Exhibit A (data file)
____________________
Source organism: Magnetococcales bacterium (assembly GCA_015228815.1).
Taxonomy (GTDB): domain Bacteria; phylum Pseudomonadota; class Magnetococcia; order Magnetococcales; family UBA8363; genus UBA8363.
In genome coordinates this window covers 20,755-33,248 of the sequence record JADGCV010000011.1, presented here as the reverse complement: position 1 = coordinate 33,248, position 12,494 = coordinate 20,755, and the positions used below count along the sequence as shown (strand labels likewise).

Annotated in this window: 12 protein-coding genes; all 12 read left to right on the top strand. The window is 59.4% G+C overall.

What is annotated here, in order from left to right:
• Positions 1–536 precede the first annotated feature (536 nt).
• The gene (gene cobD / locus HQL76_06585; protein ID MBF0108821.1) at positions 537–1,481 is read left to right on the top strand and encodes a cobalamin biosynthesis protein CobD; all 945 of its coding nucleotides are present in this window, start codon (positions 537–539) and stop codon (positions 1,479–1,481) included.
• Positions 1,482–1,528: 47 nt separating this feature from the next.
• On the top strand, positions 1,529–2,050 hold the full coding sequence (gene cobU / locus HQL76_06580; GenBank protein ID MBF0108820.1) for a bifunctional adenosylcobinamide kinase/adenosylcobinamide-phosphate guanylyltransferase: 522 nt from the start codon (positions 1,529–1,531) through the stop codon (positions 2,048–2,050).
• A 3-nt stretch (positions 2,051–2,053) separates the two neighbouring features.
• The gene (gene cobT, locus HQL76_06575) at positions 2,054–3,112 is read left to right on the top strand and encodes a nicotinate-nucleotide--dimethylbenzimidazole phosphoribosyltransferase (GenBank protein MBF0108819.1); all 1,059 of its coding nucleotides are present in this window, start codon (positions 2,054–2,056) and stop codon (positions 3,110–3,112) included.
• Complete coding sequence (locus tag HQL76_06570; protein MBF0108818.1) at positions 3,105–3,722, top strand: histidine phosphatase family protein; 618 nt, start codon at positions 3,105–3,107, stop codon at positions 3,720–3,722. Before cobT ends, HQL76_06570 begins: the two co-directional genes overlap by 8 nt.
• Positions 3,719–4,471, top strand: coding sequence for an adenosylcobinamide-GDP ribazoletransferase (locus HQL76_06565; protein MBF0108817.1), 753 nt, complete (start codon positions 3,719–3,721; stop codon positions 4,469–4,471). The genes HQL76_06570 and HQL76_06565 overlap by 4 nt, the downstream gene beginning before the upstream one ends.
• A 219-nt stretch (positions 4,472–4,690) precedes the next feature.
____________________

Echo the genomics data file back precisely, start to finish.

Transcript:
Source organism: Magnetococcales bacterium (assembly GCA_015228815.1).
Taxonomy (GTDB): domain Bacteria; phylum Pseudomonadota; class Magnetococcia; order Magnetococcales; family UBA8363; genus UBA8363.
In genome coordinates this window covers 20,755-33,248 of the sequence record JADGCV010000011.1, presented here as the reverse complement: position 1 = coordinate 33,248, position 12,494 = coordinate 20,755, and the positions used below count along the sequence as shown (strand labels likewise).

Annotated in this window: 12 protein-coding genes; all 12 read left to right on the top strand. The window is 59.4% G+C overall.

What is annotated here, in order from left to right:
• Positions 1–536 precede the first annotated feature (536 nt).
• The gene (gene cobD / locus HQL76_06585; protein ID MBF0108821.1) at positions 537–1,481 is read left to right on the top strand and encodes a cobalamin biosynthesis protein CobD; all 945 of its coding nucleotides are present in this window, start codon (positions 537–539) and stop codon (positions 1,479–1,481) included.
• Positions 1,482–1,528: 47 nt separating this feature from the next.
• On the top strand, positions 1,529–2,050 hold the full coding sequence (gene cobU / locus HQL76_06580; GenBank protein ID MBF0108820.1) for a bifunctional adenosylcobinamide kinase/adenosylcobinamide-phosphate guanylyltransferase: 522 nt from the start codon (positions 1,529–1,531) through the stop codon (positions 2,048–2,050).
• A 3-nt stretch (positions 2,051–2,053) separates the two neighbouring features.
• The gene (gene cobT, locus HQL76_06575) at positions 2,054–3,112 is read left to right on the top strand and encodes a nicotinate-nucleotide--dimethylbenzimidazole phosphoribosyltransferase (GenBank protein MBF0108819.1); all 1,059 of its coding nucleotides are present in this window, start codon (positions 2,054–2,056) and stop codon (positions 3,110–3,112) included.
• Complete coding sequence (locus tag HQL76_06570; protein MBF0108818.1) at positions 3,105–3,722, top strand: histidine phosphatase family protein; 618 nt, start codon at positions 3,105–3,107, stop codon at positions 3,720–3,722. Before cobT ends, HQL76_06570 begins: the two co-directional genes overlap by 8 nt.
• Positions 3,719–4,471, top strand: coding sequence for an adenosylcobinamide-GDP ribazoletransferase (locus HQL76_06565; protein MBF0108817.1), 753 nt, complete (start codon positions 3,719–3,721; stop codon positions 4,469–4,471). The genes HQL76_06570 and HQL76_06565 overlap by 4 nt, the downstream gene beginning before the upstream one ends.
• A 219-nt stretch (positions 4,472–4,690) precedes the next feature.